Review of microfluidic approaches for fabricating intelligent fiber devices: importance of shape characteristics
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- Review of microfluidic approaches for fabricating intelligent fiber devices: importance of shape characteristics
- Wu, Ronghui; Kim, Taesung
- Issue Date
- ROYAL SOC CHEMISTRY
- LAB ON A CHIP, v.21, no.7, pp.1217 - 1240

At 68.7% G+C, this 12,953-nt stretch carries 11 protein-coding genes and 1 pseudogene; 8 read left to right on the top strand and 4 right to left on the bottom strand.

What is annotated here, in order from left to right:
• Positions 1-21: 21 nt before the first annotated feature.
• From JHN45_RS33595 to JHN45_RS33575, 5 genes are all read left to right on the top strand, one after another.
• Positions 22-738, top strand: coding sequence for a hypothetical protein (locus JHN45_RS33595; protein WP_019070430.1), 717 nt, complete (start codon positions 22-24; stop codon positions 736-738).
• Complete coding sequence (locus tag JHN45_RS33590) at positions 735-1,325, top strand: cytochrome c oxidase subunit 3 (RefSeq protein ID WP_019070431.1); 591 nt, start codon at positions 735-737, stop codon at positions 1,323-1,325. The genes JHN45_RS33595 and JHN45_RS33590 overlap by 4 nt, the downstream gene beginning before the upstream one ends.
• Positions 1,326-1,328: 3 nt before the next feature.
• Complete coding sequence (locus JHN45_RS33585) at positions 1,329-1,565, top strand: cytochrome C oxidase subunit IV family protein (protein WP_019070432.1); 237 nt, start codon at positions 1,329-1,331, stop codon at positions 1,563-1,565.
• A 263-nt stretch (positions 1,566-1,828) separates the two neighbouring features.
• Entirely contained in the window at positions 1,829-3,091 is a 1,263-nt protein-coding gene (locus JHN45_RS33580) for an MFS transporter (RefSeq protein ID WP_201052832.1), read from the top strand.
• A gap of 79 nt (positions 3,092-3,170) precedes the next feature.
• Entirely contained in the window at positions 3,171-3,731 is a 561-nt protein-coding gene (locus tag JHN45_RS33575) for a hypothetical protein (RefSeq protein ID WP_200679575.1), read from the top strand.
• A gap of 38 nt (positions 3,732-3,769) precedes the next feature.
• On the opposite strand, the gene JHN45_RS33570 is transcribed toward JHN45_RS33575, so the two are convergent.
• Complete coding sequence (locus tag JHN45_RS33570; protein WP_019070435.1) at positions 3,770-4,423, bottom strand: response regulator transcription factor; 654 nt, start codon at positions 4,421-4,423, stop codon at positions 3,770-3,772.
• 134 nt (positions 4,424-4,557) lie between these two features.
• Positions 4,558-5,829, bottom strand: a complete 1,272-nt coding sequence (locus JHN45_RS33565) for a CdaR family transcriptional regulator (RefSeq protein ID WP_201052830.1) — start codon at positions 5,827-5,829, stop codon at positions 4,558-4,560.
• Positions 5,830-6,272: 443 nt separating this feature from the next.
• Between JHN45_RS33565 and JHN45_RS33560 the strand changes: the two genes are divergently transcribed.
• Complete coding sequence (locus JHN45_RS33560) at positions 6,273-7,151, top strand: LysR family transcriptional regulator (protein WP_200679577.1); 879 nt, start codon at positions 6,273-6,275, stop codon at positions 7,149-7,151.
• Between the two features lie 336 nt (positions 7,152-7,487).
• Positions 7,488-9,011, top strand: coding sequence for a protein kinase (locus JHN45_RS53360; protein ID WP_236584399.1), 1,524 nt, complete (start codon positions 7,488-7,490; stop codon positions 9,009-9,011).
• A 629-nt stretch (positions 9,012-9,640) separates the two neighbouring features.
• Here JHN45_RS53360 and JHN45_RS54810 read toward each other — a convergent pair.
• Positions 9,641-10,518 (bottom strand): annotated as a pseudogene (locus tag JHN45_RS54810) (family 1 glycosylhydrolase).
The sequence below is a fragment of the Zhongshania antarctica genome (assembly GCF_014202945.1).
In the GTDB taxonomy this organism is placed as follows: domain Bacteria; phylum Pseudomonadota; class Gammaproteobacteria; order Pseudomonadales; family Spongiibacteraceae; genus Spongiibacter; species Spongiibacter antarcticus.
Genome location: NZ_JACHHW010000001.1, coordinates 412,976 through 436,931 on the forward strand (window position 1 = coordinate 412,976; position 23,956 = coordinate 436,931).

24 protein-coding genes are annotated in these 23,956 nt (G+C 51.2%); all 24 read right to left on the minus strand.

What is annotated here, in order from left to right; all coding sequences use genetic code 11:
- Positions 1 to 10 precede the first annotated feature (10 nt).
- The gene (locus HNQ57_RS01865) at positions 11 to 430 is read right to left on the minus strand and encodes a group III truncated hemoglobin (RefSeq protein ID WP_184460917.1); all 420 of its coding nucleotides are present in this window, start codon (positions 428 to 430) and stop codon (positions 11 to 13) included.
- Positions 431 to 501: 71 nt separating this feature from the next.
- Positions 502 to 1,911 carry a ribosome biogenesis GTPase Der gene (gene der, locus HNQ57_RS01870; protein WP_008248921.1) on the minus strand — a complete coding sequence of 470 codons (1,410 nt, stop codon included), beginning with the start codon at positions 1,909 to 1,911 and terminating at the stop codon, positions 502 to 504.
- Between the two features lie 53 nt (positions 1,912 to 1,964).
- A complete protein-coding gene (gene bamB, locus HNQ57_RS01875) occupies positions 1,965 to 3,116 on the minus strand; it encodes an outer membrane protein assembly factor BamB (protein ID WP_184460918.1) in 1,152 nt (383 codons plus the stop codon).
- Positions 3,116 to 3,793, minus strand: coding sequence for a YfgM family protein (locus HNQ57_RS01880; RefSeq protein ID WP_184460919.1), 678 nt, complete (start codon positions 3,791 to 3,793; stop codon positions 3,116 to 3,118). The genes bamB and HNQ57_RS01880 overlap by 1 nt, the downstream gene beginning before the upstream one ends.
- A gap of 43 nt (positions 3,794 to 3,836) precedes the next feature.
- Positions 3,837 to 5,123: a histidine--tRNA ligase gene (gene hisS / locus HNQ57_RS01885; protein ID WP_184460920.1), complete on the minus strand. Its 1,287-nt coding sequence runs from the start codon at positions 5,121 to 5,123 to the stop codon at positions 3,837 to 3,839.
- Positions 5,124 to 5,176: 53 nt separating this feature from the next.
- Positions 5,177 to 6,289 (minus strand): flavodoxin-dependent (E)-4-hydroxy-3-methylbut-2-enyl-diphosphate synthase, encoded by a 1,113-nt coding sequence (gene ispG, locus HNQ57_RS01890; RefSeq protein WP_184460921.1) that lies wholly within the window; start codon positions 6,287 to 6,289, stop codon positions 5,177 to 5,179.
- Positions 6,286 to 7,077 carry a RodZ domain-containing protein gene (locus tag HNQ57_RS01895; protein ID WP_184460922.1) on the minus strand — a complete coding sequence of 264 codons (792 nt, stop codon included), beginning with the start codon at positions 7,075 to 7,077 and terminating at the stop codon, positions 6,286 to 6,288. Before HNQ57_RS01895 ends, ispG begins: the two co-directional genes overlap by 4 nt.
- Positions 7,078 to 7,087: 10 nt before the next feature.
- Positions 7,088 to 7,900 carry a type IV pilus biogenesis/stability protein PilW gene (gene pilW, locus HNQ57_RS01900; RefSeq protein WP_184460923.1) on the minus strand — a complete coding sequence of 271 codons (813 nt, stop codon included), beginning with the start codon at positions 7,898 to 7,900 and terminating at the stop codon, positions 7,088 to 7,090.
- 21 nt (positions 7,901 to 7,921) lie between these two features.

- Shape characteristics, which include the physical dimensions (scale), apparent morphology, surface features, and structure, are essential factors of fibrous materials and determine many of their properties. Microfluidic technologies have recently been proposed as an approach for producing one-dimensional (1D) fibers with controllable shape characteristics and particle alignment, which impart specific functionality to the fiber. Moreover, superfine 1D fibers with a high surface area and ordered structure have many potential applications as they can be directly braided or woven into textiles, clothes, and tissues with two- or three-dimensional (2D or 3D) structures. Previous reviews of microfluidic spinning have not focus on the importance of the shape characteristic on fiber performance and their use in intelligent fiber design. Here, the latest achievements in microfluidic approaches for fiber-device fabrication are reviewed considering the underlying preparation principles, shape characteristics, and functionalization of the fibers. Additionally, intelligent fiber devices with shapes tailored by microfluidic approaches are discussed, including 1D sensors and actuators, luminous fibers, and devices for encoding, energy harvesting, water collection, and tissue engineering applications. Finally, recent progress, challenges, and future perspectives of the microfluidic approaches for fiber device fabrication are discussed.
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